- Blog roundup from iHEA 2011
- From private sector to health markets
- Going to Extremes
- The scale and scope of private contributions to health systems
- Funding from the Alliance for Health Policy and Systems Research awarded to the Uganda team
- Blog round up
- See Sara on film talking in the plenary at the Global Symposium
- Exploring the spread and scale up of health interventions and service coverage
- Learning by doing and applying our learning: What are the strategies and institutional options?
- Blogs we like: The Center for Health Market Innovations
- New Consortium launched at the Symposium: REBUILD
- New Directions in Health-Environment Research: Implications for Health Systems
- Networking at the Global Symposium
- From Montreux – the First Global Symposium on Health Systems Research
- Applause for the rapporteurs
- Catalysing political will to build health systems research capacity
- Sexy, maybe. Fun, definitely!
- A post on posters
- Would you like an injection with that Happy Meal?
- Future Health Systems' Researchers Enjoying the Symposium
Posted: 13 Jul 2011 06:16 AM PDT
In addition to Future Health Systems, several other large-scale projects have been sharing their thoughts and reactions to the 8th World Congress on Health Economics (iHEA 2011).
The Center for Health Market Innovations (CHMI) has recently posted two interesting blogs from the event. The first blog provides an overview of some interesting sessions and presentations. They highlight two from FHS:
The second blog is a guest post by Birger Forsberg on a special issue of Health Policy and Planning that looks at the role of the private sector in health. FHS also contributed to this special issue, with an article entitled 'Making health markets work better for poor people: the case of informal providers'.
Karen Grepin (NYU) has also been actively sharing her reactions to various iHEA sessions, both on Twitter and on her blog. She too highlights the pre-session symposium on the private sector in health and reviews the special issue of Health Policy and Planning. She notes that all presentations from the symposium are available at Dominic Montagu's (UCSF) website, 'Private Healthcare in Developing Countries'.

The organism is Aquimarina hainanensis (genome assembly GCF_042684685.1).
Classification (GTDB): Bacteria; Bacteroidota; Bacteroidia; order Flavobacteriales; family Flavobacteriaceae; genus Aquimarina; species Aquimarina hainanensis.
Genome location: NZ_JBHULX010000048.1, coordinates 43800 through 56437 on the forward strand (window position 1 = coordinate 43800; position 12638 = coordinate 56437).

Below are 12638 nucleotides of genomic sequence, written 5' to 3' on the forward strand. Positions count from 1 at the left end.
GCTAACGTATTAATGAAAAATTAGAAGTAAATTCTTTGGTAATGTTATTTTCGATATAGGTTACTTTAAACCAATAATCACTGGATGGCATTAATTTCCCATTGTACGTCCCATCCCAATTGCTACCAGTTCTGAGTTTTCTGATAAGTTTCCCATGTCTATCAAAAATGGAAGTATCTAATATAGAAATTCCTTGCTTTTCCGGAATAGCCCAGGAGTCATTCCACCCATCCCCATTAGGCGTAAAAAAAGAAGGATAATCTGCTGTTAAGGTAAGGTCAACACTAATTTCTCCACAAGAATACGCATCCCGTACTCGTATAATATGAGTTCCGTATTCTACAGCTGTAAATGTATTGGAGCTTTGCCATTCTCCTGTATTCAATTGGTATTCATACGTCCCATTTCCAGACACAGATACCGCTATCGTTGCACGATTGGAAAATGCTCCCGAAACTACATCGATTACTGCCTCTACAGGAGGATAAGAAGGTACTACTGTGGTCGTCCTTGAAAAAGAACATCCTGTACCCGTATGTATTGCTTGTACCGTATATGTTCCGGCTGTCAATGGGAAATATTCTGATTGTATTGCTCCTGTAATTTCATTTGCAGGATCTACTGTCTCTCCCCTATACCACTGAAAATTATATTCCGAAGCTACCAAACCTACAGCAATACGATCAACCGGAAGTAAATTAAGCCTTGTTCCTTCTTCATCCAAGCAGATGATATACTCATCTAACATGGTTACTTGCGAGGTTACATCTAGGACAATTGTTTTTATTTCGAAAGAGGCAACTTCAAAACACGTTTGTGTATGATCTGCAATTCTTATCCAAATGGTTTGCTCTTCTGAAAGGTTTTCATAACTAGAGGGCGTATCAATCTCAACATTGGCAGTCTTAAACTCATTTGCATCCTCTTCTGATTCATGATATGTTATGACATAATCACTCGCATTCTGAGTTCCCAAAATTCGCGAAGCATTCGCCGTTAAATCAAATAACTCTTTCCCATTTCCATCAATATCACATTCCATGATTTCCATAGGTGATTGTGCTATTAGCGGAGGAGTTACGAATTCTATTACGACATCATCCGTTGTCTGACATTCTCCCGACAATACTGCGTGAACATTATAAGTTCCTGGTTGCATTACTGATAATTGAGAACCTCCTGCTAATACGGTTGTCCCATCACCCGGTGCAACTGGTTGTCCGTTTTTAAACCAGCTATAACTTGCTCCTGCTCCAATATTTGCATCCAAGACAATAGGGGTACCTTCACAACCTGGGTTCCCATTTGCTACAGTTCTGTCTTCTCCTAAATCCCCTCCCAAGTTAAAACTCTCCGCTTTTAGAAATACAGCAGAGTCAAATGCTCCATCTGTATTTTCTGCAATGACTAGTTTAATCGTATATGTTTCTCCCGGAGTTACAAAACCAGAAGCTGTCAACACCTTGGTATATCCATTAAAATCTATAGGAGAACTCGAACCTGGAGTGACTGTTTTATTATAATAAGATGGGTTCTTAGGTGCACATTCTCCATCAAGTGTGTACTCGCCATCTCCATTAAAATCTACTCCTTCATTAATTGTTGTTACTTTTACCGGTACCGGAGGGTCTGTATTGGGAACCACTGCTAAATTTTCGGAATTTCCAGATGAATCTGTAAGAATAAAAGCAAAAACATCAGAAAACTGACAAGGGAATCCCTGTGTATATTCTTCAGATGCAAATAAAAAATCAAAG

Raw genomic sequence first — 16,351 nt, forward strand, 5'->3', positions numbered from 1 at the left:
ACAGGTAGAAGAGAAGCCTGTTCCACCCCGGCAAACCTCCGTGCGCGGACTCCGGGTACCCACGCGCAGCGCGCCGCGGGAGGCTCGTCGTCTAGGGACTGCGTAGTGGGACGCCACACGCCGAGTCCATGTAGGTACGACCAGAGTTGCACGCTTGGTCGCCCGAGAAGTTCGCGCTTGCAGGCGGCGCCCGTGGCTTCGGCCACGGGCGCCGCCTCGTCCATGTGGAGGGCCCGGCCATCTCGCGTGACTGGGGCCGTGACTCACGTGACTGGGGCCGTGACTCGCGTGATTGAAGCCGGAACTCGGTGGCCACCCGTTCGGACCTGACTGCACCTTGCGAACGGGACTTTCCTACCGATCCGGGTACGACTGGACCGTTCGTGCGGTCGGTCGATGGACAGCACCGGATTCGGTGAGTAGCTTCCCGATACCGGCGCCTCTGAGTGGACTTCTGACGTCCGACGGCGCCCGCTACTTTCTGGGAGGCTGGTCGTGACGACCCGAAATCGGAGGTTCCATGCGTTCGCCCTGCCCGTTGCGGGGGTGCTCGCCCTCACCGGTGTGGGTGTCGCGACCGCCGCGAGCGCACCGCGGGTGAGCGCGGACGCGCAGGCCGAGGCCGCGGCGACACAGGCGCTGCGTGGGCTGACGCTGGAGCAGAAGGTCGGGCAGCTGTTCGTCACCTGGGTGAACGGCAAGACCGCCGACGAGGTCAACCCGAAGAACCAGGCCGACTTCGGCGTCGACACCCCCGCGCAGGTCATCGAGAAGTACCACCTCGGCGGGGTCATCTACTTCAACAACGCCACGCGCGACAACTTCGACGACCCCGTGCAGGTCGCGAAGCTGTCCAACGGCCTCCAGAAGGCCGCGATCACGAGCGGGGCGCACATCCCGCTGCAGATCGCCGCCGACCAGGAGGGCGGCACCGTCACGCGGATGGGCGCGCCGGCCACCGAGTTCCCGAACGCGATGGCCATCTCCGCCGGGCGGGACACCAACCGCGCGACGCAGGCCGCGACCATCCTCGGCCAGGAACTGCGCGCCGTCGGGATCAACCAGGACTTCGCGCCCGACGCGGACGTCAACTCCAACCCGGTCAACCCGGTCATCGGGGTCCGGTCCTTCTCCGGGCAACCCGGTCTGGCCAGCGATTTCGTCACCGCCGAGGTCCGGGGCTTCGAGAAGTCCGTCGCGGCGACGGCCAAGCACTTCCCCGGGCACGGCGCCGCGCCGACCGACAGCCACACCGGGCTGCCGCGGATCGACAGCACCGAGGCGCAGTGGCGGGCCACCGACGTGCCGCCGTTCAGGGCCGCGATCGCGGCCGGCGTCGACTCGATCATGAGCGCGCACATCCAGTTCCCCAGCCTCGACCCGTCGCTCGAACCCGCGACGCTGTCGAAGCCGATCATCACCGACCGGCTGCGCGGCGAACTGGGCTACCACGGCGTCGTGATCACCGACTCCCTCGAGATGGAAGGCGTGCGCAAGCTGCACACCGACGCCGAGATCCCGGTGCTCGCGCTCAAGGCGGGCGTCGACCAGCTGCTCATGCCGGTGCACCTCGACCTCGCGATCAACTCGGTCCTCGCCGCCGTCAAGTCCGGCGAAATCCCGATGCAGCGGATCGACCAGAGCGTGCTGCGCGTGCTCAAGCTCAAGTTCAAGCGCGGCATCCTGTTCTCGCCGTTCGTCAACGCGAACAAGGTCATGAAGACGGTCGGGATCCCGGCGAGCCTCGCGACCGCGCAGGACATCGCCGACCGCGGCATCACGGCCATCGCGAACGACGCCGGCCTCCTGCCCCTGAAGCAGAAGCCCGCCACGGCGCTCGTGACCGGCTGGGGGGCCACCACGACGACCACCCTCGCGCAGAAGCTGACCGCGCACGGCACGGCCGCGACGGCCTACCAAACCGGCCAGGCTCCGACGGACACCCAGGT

Jed Friedman of the World Bank focuses more on pay-for-performance innovations in health systems, citing presentations from Rwanda and the Philippines.
Posted: 10 Jul 2011 08:45 AM PDT
At a plenary discussion during the iHEA pre-congress session on 'the Private Sector in Health', Gerry suggests an important reframing of the terms of engagement. No longer are we talking about working with the private sector, but rather we are now 'engaging with health markets'. In the video below he looks to the future and suggests that we must focus on regulatory frameworks and the shift in the locus of innovation, especially to rapidly growing middle-income countries.
Posted: 09 Jul 2011 10:20 AM PDT
In his plenary speech on July 9, 2011 to the iHEA pre-session on Private Sector in Health in Toronto, Tim Evans, Dean of BRAC University of the Health Sciences, laid out the poles of the debate on universal access to health care.
At one extreme there would be model of all medical care financed and delivered by the state. At the other extreme there would be no state intervention in private markets for health insurance and medical care. What is supposed to happen next, according to the standard script of the dialectic, is a triumphal arrival at the golden middle.
However, something has derailed our arrival there.
Neither pole is especially attractive or realistic. The discussion should have moved on by now. Why does this unnecessary “either-or” debate go on and on? In my opinion the explanation lies in the advantages of being provocative.
Passion and enthusiasm are critical parts of the communication of ideas: The heat generated by an idea is inverse to its distance from the middle.
By “heat”, I mean the ability of an idea to generate the excitement of journal editors, conference organizers, and bloggers. With heat comes a desire by those in agreement to start movements and finance studies. With heat also come movements and finance by those opposed. In the past the mutual desire for truth would have moved the poles closer together. When provocation doesn’t matter, successive thinkers looking for truth would be disinclined to stray further and further from the mass of thought. These days, straining the pole even further away from the middle can be a winning strategy in the struggle to get attention and support.
The irony is that most people who think about health reform benefit more from discourse on non-polarizing options. Textbook economics treatments of the problems of health care do not support either pole. The welfare theorems suggest that unregulated health care markets will fail to provide adequate quality and will fail to protect the poor. Economists’ professional attraction to market solutions is based on shared recognition that they are seldom trouble-free. The public goods problems in health care (and other sectors) warrant collective action of some sort, but do not automatically support a solution based on 100% collective finance and provision.